Trevin Wax posted on how he came across an article recently in The Wall Street Journal titled“What’s Wrong With the Teenage Mind?” It explores the cultural changes leading to a contemporary vision of “adolescence”:
In gatherer-hunter and farming societies, childhood education involves formal and informal apprenticeship. Children have lots of chances to practice the skills that they need to accomplish their goals as adults, and so to become expert planners and actors. The cultural psychologist Barbara Rogoff studied this kind of informal education in a Guatemalan Indian society, where she found that apprenticeship allowed even young children to become adept at difficult and dangerous tasks like using a machete.
In the past, to become a good gatherer or hunter, cook or caregiver, you would actually practice gathering, hunting, cooking and taking care of children all through middle childhood and early adolescence—tuning up just the prefrontal wiring you’d need as an adult.
The article then pointed out the loss of this way of learning and its impact on society today:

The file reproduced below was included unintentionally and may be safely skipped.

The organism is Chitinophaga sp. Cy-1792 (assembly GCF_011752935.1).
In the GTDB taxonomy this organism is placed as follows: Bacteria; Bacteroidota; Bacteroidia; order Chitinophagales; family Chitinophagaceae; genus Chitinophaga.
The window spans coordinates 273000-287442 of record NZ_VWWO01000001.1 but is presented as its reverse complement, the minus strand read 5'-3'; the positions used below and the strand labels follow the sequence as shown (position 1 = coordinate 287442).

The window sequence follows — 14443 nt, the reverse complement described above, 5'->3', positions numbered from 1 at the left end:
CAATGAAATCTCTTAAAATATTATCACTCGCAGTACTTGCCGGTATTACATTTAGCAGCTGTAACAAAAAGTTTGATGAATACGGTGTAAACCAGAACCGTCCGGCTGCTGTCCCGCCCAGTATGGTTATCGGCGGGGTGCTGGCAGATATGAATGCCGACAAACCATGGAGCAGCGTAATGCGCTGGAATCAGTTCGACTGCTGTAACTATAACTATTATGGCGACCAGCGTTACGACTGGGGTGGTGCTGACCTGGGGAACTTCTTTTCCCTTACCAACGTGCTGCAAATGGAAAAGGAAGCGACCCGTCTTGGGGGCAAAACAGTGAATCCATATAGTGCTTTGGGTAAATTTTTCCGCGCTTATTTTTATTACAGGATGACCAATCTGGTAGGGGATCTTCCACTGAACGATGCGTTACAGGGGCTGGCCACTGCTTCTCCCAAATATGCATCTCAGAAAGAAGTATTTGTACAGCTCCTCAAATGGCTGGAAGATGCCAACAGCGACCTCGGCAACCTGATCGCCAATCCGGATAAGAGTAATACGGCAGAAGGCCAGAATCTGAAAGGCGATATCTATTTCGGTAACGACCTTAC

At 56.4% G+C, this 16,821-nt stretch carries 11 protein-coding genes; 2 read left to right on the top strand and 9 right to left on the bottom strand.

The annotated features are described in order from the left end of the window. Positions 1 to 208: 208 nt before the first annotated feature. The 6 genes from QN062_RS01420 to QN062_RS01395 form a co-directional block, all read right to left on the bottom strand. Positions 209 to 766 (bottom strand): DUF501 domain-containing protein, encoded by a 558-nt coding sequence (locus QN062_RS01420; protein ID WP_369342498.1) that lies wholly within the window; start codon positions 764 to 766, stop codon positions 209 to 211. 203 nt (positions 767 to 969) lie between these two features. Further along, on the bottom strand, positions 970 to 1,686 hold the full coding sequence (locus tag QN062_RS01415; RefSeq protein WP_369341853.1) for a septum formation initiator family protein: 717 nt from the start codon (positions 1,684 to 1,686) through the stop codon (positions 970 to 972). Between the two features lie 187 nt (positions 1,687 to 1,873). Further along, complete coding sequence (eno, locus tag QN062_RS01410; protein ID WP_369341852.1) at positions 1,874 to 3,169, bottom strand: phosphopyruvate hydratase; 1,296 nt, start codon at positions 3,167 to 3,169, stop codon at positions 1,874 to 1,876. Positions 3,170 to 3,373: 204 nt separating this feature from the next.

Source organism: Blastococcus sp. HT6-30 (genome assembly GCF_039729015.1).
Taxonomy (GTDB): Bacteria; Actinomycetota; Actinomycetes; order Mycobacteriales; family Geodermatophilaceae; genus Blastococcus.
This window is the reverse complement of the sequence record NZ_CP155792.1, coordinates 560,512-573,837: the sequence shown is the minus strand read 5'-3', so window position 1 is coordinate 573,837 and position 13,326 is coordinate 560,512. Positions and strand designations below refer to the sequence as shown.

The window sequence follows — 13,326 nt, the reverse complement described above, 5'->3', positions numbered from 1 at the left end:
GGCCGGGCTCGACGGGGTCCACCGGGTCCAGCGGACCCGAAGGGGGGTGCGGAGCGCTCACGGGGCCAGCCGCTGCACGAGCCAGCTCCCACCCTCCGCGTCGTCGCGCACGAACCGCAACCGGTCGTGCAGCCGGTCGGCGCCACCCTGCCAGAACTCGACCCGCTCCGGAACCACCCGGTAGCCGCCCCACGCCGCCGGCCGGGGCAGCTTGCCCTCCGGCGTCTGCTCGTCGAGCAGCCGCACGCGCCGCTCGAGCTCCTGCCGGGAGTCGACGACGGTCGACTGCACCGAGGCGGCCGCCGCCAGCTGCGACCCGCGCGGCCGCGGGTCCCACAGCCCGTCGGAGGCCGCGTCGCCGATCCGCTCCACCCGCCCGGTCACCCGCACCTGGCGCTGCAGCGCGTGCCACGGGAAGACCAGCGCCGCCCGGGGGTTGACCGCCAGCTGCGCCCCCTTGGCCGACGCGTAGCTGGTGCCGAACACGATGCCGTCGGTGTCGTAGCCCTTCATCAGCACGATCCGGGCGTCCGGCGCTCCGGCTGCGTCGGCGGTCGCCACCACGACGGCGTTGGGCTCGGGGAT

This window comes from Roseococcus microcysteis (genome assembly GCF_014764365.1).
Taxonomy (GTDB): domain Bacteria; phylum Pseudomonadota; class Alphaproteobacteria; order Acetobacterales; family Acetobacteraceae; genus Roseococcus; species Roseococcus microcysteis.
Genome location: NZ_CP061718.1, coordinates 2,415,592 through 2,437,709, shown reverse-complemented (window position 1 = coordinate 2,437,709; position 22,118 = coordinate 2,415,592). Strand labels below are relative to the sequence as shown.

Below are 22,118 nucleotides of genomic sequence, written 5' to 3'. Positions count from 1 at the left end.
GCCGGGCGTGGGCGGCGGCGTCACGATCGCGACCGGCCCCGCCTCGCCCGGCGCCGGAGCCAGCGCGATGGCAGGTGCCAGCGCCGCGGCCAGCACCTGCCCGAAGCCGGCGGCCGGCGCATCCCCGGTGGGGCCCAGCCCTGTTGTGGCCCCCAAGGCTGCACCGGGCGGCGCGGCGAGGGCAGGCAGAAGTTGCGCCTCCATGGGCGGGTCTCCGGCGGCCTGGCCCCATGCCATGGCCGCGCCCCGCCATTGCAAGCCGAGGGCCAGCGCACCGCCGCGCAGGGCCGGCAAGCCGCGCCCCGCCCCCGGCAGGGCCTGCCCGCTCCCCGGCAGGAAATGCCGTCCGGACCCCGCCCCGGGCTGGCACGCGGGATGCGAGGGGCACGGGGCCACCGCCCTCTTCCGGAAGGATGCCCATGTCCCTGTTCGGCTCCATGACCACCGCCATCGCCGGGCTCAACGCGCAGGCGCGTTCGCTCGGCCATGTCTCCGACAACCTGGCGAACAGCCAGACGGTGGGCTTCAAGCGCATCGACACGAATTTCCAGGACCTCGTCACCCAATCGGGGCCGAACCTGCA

Contemporary children have very little experience with the kinds of tasks that they’ll have to perform as grown-ups. Children have increasingly little chance to practice even basic skills like cooking and caregiving. Contemporary adolescents and pre-adolescents often don’t do much of anything except go to school. Even the paper route and the baby-sitting job have largely disappeared…
The author concludes by pleading for the return of apprenticeship as a way of helping teenagers move forward into adulthood.
Instead of simply giving adolescents more and more school experiences—those extra hours of after-school classes and homework—we could try to arrange more opportunities for apprenticeship. AmeriCorps, the federal community-service program for youth, is an excellent example, since it provides both challenging real-life experiences and a degree of protection and supervision.
“Take your child to work” could become a routine practice rather than a single-day annual event, and college students could spend more time watching and helping scientists and scholars at work rather than just listening to their lectures. Summer enrichment activities like camp and travel, now so common for children whose parents have means, might be usefully alternated with summer jobs, with real responsibilities.
As Trevin wrote, within youth ministry we spend a lot of time talking about the ever extended adolescence to both younger and older people. Does apprenticeship have a role within this context? Biblically disciples were apprentices, living life alongside their teacher. Does this challenge us to how we teach and encourage young people?